The unexpected appointment of Prince Mohammed bin Salman to the position of Crown Prince and heir to King Salman of Saudi Arabia, augurs well for Russia-Saudi relations. He has overseen the ties with Moscow and has visited the country many times.
Unlike his predecessor, Nayef bin Abdulaziz Al Saud, Prince bin Salman is less dependent on the United States. His elevation can facilitate the visit of King Salman bin Abdulaziz Al Saud to Russia, which will be the first trip of Saudi monarch to the country. Crown Prince bin Salman retains his role as Defence Minister and adds the position of Deputy Prime Minister to his portfolio. He also chairs a weekly cabinet meeting that focuses on all aspects of Saudi society. The crown prince launched «Vision 2030» – a program to reform the Saudi Arabia's economy away from its dependence on energy exports towards real-sector output and high-tech projects.
Dr. Anwar Eshki, Retired Saudi Major General, the founder and the head of the Saudi-based Middle East Center for Strategic and Legal Studies, believes that the appointment will promote the Russia-Saudi bilateral relationship.
The crown prince is respected in Russia as the right person to make deals with. Russian President Vladimir Putin has called him a «very reliable partner with whom you can reach agreements, and be certain that those agreements will be honored».
Crown Prince Mohammed bin Salman met with the Russian president on May 30, just one week after the US President Donald Trump’s visit to Riyadh (May 20-21). It was the second meeting between them over the past year. «Relations between Saudi Arabia and Russia are seeing one of their best stages at the moment», said Prince Mohammed attending the Saint Petersburg’s International Economic Forum (SPIEF) in May, 2017. «We have achieved much in the preceding period, but we have to do still more», he added.
The fact that the prince arrived in Russia one week after the historic «Muslim NATO» summit in Saudi Arabia demonstrated that the Kingdom was eager to keep balance in its foreign policy and diversify its ties. Muhammed Bin Salman and Vladimir Putin discussed stabilizing the world oil market and Syria.
The Russia-Saudi relationship is focused on preventing a free-fall in the price of oil. In November last year, OPEC members and other major oil producers, including Russia, agreed to cut oil production by 1.8 million barrels per day. The agreement has been recently extended until March 2018. This year, Russia overtook Saudi Arabia as the world’s largest oil producer. Both nations pump more than 10 million barrels of oil daily.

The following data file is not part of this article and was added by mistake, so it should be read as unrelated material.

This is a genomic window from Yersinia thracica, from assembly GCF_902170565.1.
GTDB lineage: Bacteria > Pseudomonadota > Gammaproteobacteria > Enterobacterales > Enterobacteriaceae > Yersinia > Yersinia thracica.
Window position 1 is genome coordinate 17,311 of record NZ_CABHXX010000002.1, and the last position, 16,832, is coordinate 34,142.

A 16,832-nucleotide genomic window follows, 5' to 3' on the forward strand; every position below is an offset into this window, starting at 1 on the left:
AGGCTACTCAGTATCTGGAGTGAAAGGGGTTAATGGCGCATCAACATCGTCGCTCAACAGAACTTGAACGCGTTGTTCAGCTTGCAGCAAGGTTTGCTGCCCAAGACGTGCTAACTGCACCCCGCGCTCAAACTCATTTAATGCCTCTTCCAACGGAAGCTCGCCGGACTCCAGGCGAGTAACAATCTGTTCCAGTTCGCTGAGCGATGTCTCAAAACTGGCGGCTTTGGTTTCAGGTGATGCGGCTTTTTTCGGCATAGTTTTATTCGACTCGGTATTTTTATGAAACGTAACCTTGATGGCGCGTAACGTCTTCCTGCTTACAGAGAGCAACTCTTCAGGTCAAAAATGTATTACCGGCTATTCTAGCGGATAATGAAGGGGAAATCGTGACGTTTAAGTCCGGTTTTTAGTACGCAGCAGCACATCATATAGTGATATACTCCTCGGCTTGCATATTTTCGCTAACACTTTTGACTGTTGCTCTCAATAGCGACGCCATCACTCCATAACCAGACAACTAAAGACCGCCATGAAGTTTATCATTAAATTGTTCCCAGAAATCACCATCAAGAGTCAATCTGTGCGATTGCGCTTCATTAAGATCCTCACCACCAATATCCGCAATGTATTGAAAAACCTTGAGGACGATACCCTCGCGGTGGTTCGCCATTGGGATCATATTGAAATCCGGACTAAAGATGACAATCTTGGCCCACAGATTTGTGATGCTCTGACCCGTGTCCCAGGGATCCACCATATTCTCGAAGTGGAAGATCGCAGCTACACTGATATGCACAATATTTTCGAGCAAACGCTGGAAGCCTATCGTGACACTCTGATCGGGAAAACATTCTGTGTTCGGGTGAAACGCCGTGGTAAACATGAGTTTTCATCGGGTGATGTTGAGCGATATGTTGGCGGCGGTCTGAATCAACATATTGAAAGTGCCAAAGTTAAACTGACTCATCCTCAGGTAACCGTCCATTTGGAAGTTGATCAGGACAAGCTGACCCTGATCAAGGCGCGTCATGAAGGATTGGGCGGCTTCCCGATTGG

During the talks, it was revealed that there are 25 mutually beneficial investment projects totalling $10 billion under examination. The parties are exploring joint ventures in construction and upgrade of railways. Russia and Saudi Arabia have stressed their readiness to spur the relationship, including trade, economic and energy cooperation, which has a solid potential for growth.
Russia's leading oil company Rosneft has said it is interested in buying Saudi oil giant’s shares after the privatization takes place next year as planned. Both sides agreed to establish a joint energy investment fund during the talks at the St. Petersburg economic forum.
In 2015, the Saudi military delegation led by Mohammed bin Salman in the capacity of Defense Minister went to the Kubinka international military-technical forum ‘Army 2015.’ The Kingdom is interested in negotiating both defensive and offensive weapon systems including the S-300 and/or the S-400 air defence systems, T-90 main battle tanks and also the Russian tactical missile system Iskander-E.
According to Russian Deputy Foreign Minister Mikhail Bogdanov, the newly appointed crown prince is expected to visit Russia again soon.
For Saudi Arabia, Russia’s influence in Iran, Syria, Yemen, Turkey, and even Qatar, is a strategic asset. Hence, the Saudis see Russia in the role of negotiator on all political issues. The policy of engagement with Moscow may produce positive results.
Since Moscow is also allied with Iran in Syria, it provides the Saudis with an indirect, and useful communications channel to Iran. The Kingdom may have a very important role to play when the de-escalation zones are established in Syria. With all other major Middle East actors having taken sides in the conflict between the Saudi-led coalition of Sunni states and Qatar, Russia remains the only one left what makes it perfectly suited to act as an intermediary to ease tensions. It has remained neutral and has good working relations with all parties involved in the conflict.
There is each and every reason to believe that Saudi Arabia’s succession shake-up will result in the Saudi-Russian relationship taking off in a new direction of cooperation.